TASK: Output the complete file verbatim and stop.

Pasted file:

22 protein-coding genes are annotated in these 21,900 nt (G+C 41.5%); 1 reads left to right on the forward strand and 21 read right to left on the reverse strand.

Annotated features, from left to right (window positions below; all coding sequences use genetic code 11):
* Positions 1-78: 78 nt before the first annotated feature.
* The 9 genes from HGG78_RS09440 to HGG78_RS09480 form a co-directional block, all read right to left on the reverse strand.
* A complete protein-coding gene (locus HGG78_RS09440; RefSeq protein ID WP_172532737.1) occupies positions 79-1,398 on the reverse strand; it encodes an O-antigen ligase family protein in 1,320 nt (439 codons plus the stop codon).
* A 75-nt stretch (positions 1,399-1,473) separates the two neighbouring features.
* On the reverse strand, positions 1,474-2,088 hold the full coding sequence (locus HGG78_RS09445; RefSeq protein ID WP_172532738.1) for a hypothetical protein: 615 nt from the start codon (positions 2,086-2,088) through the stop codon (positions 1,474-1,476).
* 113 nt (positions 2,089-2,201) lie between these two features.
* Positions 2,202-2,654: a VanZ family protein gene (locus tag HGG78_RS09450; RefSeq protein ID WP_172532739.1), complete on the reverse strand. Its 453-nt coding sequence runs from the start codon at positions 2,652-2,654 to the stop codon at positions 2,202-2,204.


22 protein-coding genes are annotated in these 21,900 nt (G+C 41.5%); 1 reads left to right on the forward strand and 21 read right to left on the reverse strand.

Annotated features, from left to right (window positions below; all coding sequences use genetic code 11):
* Positions 1-78: 78 nt before the first annotated feature.
* The 9 genes from HGG78_RS09440 to HGG78_RS09480 form a co-directional block, all read right to left on the reverse strand.
* A complete protein-coding gene (locus HGG78_RS09440; RefSeq protein ID WP_172532737.1) occupies positions 79-1,398 on the reverse strand; it encodes an O-antigen ligase family protein in 1,320 nt (439 codons plus the stop codon).
* A 75-nt stretch (positions 1,399-1,473) separates the two neighbouring features.
* On the reverse strand, positions 1,474-2,088 hold the full coding sequence (locus HGG78_RS09445; RefSeq protein ID WP_172532738.1) for a hypothetical protein: 615 nt from the start codon (positions 2,086-2,088) through the stop codon (positions 1,474-1,476).
* 113 nt (positions 2,089-2,201) lie between these two features.
* Positions 2,202-2,654: a VanZ family protein gene (locus tag HGG78_RS09450; RefSeq protein ID WP_172532739.1), complete on the reverse strand. Its 453-nt coding sequence runs from the start codon at positions 2,652-2,654 to the stop codon at positions 2,202-2,204.